Introduction: Kshara is derived from the word “Ksharana” that means as something that mobilizes and removes the deformed flesh, skin, tissue, etc., due to its corrosive nature (Ksharanata). Pratisarniya Kshara has been further classified into three types on the basis of its potency – Mridu (mild), Madhyama (moderate) and Tikshna (strong). This study aims at comparison between (Mridu and Tikshna) Apamarga Kshara on the basis of pharmacognostical and pharmaceutical evaluation. Materials and Methods: Apamarga Panchanga (whole plant of Achyranthes aspera Linn.) was collected, and authentication was done by the expert. Mridu Apamarga Kshara (MAK) andTikshna Apamarga Kshara (TAK) were prepared as proposed by Sushruta Samhita. Pharmacognostical and pharmaceutical analyses were carried out according to standard protocol. Observation and Results: Both the Kshara showed their own peculiar crystal system and analytical findings showed higher pH value (10.65) and calcium content (6.1%) in TAK as compared to MAK. Discussion: Quantitative micrometric microscopy showed more amount of crystals in TAK (13/mm2) than MAK (6/mm2), which may be due to Kapardika and Chitrakamoola (roots of Plumbago zeylenica Linn.). pH of MAK and TAK was 10.2 and 10.65, respectively. This result showed that TAK is more alkaline, which may be also due to Kapardika and Chitrakamoola. Conclusion: Sodium and potassium ion concentration was higher in MAK (Na+ = 26%, K+ = 45%) as compared to TAK (Na+ = 12.6%, K+ = 32.5%). Calcium ion estimation was lower (2.31%) in MAK and higher (6.1%) in TAK. These findings can be further used for the standardization purpose of Tikshna Kshara which may enrich the Ayurvedic Pharmacopoeia of India.
|Antibacterial activity of garlic extract on cariogenic bacteria: An in vitro study|
Minal Madhukar Kshirsagar, Arun Suresh Dodamani, Gundbakhta Nagappa Karibasappa, Prashanth K Vishwakarma, Jagdishchandra Bheemasain Vathar, Kapil Ramesh Sonawane, Harish Chaitram Jadhav, Vrushali Ramdas Khobragade
AYU (An international quarterly journal of research in Ayurveda) 2018 39(3):165-168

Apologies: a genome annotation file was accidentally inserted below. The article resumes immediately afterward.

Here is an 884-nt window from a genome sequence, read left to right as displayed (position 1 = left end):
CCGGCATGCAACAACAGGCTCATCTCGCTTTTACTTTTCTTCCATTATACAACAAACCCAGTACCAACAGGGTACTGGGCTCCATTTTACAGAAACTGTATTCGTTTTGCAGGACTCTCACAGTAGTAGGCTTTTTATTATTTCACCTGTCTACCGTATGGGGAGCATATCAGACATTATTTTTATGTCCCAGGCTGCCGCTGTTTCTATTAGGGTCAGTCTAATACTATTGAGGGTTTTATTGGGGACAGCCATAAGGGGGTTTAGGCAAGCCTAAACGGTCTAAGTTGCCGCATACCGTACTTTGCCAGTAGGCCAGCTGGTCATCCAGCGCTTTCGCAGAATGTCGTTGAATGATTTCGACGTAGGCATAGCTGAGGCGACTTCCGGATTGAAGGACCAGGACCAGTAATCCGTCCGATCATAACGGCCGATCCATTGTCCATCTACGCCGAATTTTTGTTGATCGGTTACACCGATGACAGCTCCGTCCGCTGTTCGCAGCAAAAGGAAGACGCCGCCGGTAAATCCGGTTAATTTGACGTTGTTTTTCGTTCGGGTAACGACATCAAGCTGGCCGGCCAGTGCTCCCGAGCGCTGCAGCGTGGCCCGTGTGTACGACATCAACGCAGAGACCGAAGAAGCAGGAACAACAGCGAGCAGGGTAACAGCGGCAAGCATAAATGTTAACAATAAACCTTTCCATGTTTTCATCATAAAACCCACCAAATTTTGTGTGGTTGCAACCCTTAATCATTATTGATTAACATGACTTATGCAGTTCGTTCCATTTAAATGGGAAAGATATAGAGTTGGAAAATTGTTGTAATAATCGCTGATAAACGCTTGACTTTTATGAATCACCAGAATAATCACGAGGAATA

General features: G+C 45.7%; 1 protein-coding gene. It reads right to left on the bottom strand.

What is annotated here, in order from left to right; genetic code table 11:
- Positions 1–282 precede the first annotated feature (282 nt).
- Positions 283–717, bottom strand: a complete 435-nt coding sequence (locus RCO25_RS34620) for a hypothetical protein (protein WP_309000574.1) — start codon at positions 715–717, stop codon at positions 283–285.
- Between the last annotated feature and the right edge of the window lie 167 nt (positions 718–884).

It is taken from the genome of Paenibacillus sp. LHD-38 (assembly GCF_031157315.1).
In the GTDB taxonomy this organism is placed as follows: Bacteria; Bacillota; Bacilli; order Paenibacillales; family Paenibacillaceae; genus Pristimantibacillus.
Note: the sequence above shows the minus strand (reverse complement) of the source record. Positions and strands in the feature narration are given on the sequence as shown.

Background: Garlic (Allium Sativum) is ubiquitous, small and commonly used spice for processing food. There are many types of garlic and differ in shape, size, color, taste, number of cloves per bulb and storability. Objectives: To determine and compare the antibacterial activity of soft neck and hard neck species of garlic against cariogenic bacteria (Streptococcus mutans and Lactobacillus acidophilus). Materials and Methods: The well diffusion method was used to evaluate the antibacterial activity of garlic against Streptococcus mutans and Lactobacillus acidophilus. After incubation in an appropriate culture medium, diameter of zone of inhibition was measured to assess the antibacterial efficacy of garlic extract. Chlorhexidine mouthwash (ICPA HEALTH PRODUCTS LTD.) was kept as control group. Results were statistically analyzed using Kruskal Wallis test and independent 't' test. Thus, zone of inhibition (in mm) was analyzed using mean of all the readings obtained and the level of significance at <0.05 was considered statistically significant at 5% of level of significance. Results: Maximum zone of inhibition was found with hard neck garlic extract (24mm) followed by soft neck garlic extract (18mm) and Chlorhexidine (17mm) against Streptococcus mutans and Lactobacillus acidophilus. Conclusion: Action of garlic against Streptococcus mutans and Lactobacillus acidophilus raises the possibility that it can be used for dental caries and other oral infections possibly.
|Influence of intrinsic microbes on phytochemical changes and antioxidant activity of the Ayurvedic fermented medicines: Balarishta and Chandanasava|
Annadurai Vinothkanna, Soundarapandian Sekar
AYU (An international quarterly journal of research in Ayurveda) 2018 39(3):169-181
Background: Balarishta and Chandanasava are polyherbal-fermented medicines of Ayurveda. Objective: Investigation of native microbes, understanding phytochemical changes and antioxidant activities in these medicines. Methods: Microbial populations were enumerated using selective media and standard plating methods. Yeast and bacteria were identified using classical and molecular methods. Qualitative phytochemical and gas chromatography-mass spectrometry (GC-MS) analyses were carried out.In vitro antioxidant assays were performed with different assay systems. Results: Balarishta and Chandanasava possess two yeasts (Saccharomyces cerevisiae and Schizosaccharomyces pombe) and six bacteria that are species of Bacillus, Paenibacillus, and Brevibacillus. These microbes identified biochemically were authenticated with 16S and 18S rDNA sequence analysis and NCBI accession numbers. GC-MS analysis indicated that several compounds disappear as a result of fermentation while many are retained. The presence of new phytochemical compounds in the final stages of fermentation could be ascribed from the parent molecules that either disappeared or retained during fermentation. It suggests the biotransformation of phytochemicals by the mediation of intrinsic microbes. These medicines possess antioxidant activities by the presence of phytochemicals such as phenolics, flavonoids, tannins and phytosterols, wherein bacteria also contribute. Conclusion: The role of native microbial consortium in fermentation, biotransformation and antioxidant activity of these Arishta and Asava is demonstrated.